S.K. Das Gupta, J.
1. This is an appeal arising out of a suit filed by the plaintiff for khas possession on declaration of his title and in the alternative for confirmation of possession in respect of a small plot of land situated in the town of Burdwan.
2. The facts leading up to this appeal are as follows; On 30-1-1936, corresponding to 11th Mash, 1342 B. S. the appellant took a lease for this plot for 10 years from the predecessor-in-interest of the present respondents' Nos. 1 to 5. The lease was for a period of ten years and was to commence from a date On which the plaintiff would be given possession after the eviction of the tenants.
The plaintiff's case is that such possession was obtained on 3-5-1937, that is, 17th Baisak 1344 B. S. The rent was fixed at Rs. 18-8-0 per month, that is to say, Rs. 222/- per year It would be necessary in order to appreciate the questions involved in this appeal to refer to the terms of the said lease. In the earlier part of the said document it is stated that the lessor has given lease for a period of ten years of the land with the structures on it as the lessee has prayed for taking 'bando-bust' of the same.
In Clause 2 of the said lease it is mentioned that if the first party, that is, the lessor feels it necessary to take khas possession of the land during the continunce of me said lease, then he is to pay compensation for any structures that may have been built by the lessee deducting therefrom a sum of Rs. 40/- which is fixed by consent of the parties as the value of the existing structures on the said land.
Clause 3 provides that the second party, that is, the lessee will be entitled to rebuild a 'Kacha-khero ghar' (non-masonry thatched hut) on the said land and enjoy the same and on the expiry of the said lease he would be entitled to remove the structures so erected by him and shall give possession of the land to the landlord.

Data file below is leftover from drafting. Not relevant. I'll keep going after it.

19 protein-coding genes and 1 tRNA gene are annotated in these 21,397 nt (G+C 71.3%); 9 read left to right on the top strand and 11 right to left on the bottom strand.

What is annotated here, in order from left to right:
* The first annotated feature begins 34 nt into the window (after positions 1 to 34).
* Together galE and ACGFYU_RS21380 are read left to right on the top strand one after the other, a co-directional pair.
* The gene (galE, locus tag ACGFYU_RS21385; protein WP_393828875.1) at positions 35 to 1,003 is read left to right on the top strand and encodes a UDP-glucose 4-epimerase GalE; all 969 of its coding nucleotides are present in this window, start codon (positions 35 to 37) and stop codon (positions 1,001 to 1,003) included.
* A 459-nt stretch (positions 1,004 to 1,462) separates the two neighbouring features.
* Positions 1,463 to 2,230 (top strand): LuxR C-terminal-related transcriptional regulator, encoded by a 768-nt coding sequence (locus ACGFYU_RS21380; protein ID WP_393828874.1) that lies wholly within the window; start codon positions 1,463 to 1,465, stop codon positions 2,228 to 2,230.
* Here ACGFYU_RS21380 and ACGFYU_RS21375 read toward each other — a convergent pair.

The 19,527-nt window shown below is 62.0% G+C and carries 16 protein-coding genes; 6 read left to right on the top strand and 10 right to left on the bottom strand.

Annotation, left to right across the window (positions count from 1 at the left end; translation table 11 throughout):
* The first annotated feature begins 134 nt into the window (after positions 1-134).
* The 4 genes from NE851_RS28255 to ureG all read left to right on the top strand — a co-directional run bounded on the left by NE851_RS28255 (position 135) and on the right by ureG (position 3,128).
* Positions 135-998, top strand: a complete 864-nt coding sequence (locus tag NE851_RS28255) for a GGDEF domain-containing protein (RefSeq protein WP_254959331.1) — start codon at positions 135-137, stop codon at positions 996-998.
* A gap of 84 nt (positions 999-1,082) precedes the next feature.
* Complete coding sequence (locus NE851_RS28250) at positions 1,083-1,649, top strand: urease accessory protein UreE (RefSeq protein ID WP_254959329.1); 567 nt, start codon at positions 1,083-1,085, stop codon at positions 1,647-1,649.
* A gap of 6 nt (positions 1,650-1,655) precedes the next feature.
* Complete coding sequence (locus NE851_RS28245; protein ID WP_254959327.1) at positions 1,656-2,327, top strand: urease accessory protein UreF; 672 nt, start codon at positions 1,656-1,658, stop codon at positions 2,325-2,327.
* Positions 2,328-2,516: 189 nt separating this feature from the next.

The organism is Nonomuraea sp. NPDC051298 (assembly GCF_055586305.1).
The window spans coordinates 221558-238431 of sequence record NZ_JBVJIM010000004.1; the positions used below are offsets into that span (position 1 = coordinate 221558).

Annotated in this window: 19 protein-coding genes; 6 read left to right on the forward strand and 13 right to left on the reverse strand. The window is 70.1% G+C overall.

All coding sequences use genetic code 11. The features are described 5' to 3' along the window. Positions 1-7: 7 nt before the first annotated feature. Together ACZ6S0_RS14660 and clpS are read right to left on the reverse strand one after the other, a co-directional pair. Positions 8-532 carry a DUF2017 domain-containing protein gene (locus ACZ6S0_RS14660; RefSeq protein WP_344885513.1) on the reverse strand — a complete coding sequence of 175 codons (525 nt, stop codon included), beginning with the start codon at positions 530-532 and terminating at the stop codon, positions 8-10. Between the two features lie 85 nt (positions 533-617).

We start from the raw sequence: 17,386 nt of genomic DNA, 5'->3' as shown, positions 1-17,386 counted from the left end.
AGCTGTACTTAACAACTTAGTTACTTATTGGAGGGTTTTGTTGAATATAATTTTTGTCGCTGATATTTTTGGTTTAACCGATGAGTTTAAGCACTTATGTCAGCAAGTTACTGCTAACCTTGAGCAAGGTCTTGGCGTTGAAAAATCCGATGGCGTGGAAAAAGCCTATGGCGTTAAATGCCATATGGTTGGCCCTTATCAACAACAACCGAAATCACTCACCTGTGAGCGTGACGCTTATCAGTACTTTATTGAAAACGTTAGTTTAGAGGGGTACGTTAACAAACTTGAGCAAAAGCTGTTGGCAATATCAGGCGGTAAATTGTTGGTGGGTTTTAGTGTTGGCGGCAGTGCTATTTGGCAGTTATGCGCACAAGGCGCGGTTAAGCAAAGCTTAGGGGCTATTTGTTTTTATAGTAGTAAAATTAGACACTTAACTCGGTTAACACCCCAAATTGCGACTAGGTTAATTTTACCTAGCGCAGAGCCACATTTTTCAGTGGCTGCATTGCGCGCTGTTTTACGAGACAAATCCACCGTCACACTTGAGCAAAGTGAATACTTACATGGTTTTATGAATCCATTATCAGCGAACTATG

If the first party, that is, the lessor, desires to retain house structures, then he shall have to pay the value of the same to the lessee less a sum of Rs. 40/-. In the schedule to the said deed the land with one structure on it is mentioned.
The lease expired according to the plaintiff in the year 1947. The plaintiff's case is that before the expiry of the said lease he had pulled down the hut already existing on the said land and erected his own structures thereon with pucca plinth, wall and thatched roof and he started a restaurant on the said premises.
The plaintiff thereafter put the defendant No. 6 Abdur Rahaman in charge of the said hotel, but the said Abdur Rahaman in collusion with the landlords obtained resettlement of the land from them. On 12-4-1946, corresponding to the 29th Chaitra, 1352 B. S. this suit was filed by the plaintiff against the heirs of the original landlord Sarat Chandra Basu and the defendant No. 6 Abdur Rahaman.
In the plaint the plaintiff claims a declaration of his title on the footing that he was a non-agricultural tenant and he also claimed possession or in the alternative confirmation of possession. The first Court dismissed the suit having held that the plaintiff was not a non-agricultural tenant and that the lease had already expired in 1947. Against that decision there was an appeal.
The appellate Court upheld all the findings of the first Court except that it gave a declaration that the plaintiff had title up to the date of the institution of the suit which was 12-4-1946.
In all other respects the lower appellate Court concurred with the decision of the first Court. Against the said decision of the lower appellate Court the present appeal has been filed. The respondents Nos. 1 to 5 have also filed a Cross-objection challenging the validity of the declaration given by the lower appellate Court.